Gifts of Stock. Capital gains from the sale of appreciated securities are taxed at a 20% rate. Certain taxpayers are subject to the additional 3.8% Net Investment Income Tax (NIIT) on capital gains. Instead of selling the stock and paying the capital gains tax and NIIT, making a gift of the appreciated security directly to the charity eliminates the capital gains tax and NIIT. Additionally, you get a charitable tax deduction for the fair market value of the security donated. This approach allows you to give up to 23.8% more to charity than had you sold the security and donated the after-tax proceeds. Keep in mind that the charitable income tax deduction for the fair market value of the donated security is subject to a 30% adjusted gross income limit.

Alternatively, if you have securities that have depreciated in value, instead of gifting, sell the securities to realize the capital loss. The cash from the sale can then be contributed to the charity allowing for a charitable itemized deduction.

Qualified Charitable Distribution. Taxpayers aged 72 (or 70½ if you turned 70½ in 2019) or older must begin taking required minimum distributions (RMDs) from individual retirement accounts (IRAs). RMDs are taxable income to the IRA account owner. Alternatively, you can transfer up to $100,000 annually directly from an IRA account to a qualified charity. Qualified charitable distributions are not taxable income to the IRA account owner and may be used to satisfy all or part of the amount of your RMD from your IRA. This is an ideal tax effective charitable giving strategy for people who do not itemize their deductions. A qualified charitable distribution does not apply to contributions made to private foundations, supporting organizations, donor advised funds or to split interest trusts. The CARES Act made this provision permanent.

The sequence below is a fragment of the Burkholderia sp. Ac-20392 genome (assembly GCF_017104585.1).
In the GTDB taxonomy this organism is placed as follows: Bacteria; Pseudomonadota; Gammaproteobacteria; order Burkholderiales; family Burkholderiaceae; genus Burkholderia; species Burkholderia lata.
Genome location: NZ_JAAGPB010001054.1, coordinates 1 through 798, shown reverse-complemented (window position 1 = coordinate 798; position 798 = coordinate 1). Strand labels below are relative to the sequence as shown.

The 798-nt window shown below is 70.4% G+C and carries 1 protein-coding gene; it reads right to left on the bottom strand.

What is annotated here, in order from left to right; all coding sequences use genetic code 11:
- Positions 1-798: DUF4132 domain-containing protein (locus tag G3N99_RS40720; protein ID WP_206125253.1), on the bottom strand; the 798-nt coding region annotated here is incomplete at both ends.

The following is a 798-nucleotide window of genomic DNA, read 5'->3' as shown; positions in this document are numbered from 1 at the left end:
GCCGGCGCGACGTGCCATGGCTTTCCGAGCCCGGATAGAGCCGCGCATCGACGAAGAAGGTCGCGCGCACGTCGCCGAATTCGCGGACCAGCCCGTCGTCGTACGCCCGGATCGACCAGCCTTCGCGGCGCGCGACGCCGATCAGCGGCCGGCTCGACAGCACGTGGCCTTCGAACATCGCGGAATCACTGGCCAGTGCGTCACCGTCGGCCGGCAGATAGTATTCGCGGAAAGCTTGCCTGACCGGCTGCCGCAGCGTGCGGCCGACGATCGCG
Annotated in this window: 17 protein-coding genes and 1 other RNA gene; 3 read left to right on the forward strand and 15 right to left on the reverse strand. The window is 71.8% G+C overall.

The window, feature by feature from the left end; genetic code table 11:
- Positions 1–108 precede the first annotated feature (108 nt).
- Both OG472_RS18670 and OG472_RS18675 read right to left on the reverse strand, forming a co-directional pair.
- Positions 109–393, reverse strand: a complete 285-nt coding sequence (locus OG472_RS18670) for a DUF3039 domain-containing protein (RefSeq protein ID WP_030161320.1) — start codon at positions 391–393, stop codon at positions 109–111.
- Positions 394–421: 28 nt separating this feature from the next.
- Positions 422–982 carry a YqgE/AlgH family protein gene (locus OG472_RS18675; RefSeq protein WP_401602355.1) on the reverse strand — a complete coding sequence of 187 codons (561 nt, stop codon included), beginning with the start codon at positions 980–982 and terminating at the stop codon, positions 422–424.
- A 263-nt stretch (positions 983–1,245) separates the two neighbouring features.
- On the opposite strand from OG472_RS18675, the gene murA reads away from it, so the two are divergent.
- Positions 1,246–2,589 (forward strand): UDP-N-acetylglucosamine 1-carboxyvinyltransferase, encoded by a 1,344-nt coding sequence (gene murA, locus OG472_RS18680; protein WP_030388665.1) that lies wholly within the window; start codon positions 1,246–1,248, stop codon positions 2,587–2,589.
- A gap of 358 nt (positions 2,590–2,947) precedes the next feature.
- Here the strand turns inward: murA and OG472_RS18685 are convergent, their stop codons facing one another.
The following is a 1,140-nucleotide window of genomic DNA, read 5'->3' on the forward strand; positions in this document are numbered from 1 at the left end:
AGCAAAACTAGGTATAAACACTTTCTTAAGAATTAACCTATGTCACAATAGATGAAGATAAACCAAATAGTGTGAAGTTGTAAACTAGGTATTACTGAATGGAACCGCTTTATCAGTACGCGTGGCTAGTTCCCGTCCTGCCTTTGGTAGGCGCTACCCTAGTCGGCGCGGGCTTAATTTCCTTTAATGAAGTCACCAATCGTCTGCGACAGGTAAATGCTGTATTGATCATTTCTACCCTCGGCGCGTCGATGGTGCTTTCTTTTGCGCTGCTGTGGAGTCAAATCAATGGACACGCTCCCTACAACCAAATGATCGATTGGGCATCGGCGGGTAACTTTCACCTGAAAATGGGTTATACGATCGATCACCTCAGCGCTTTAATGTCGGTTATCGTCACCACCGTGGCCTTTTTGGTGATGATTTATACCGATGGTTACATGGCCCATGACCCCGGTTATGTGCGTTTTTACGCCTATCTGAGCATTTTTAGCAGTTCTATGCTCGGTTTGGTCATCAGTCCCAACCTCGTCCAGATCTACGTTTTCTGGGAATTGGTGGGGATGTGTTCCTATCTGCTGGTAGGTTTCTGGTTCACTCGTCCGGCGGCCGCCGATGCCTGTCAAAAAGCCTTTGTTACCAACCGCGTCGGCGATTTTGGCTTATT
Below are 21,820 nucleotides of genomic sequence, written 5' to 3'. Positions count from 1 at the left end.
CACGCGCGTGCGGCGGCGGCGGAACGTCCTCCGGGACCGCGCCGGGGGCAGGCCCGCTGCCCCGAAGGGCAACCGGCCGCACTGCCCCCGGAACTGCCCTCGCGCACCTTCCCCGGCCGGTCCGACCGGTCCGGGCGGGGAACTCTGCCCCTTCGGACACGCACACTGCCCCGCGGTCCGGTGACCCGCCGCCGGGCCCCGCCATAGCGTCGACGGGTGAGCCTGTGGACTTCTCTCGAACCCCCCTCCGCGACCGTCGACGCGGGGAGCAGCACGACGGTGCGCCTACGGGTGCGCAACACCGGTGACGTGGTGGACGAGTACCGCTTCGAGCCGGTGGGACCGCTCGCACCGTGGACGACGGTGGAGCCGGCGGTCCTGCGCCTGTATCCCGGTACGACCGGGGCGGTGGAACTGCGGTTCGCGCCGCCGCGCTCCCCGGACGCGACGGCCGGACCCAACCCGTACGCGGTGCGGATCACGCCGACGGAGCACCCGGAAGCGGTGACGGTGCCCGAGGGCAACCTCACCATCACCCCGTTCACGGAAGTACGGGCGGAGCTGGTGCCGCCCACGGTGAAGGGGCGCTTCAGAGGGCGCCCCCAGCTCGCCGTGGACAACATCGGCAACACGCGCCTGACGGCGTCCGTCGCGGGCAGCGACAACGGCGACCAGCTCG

Real Estate. As with a gift of stock, a gift of real property to a charity can result in tax savings. Gifting the property can avoid recognizing the gain from the sale of appreciated real property. A deed of gift to the charity allows for a charitable deduction for the fair market value of the property. When gifting real property, it is important to discuss the donation with the charity prior to gifting. The charity will want to evaluate the use of the property and the associated risks of ownership.

One must also be aware of the additional substantiation requirements imposed by the IRS when making a noncash charitable contribution deduction in excess of $5,000. First, you must receive a contemporaneous written acknowledgment of the gift from the charity. Second, you must obtain a “qualified appraisal,” as defined in the Treasury Regulations, prepared by a “qualified appraiser,” also as defined in the Treasury Regulations. Third, Form 8283 (Section B), must be completed and submitted with your filed tax return for which the deduction is claimed. Form 8283 must be thoroughly and accurately completed to claim a deduction. The Form 8283 must also be signed by the donor, the appraiser and the charity.

In Part 2 of Charitable Giving Strategies for Individuals, we’ll look at deferred charitable gifts, charitable bequests, charitable gifting with retirement accounts, charitable gift annuities and charitable trusts.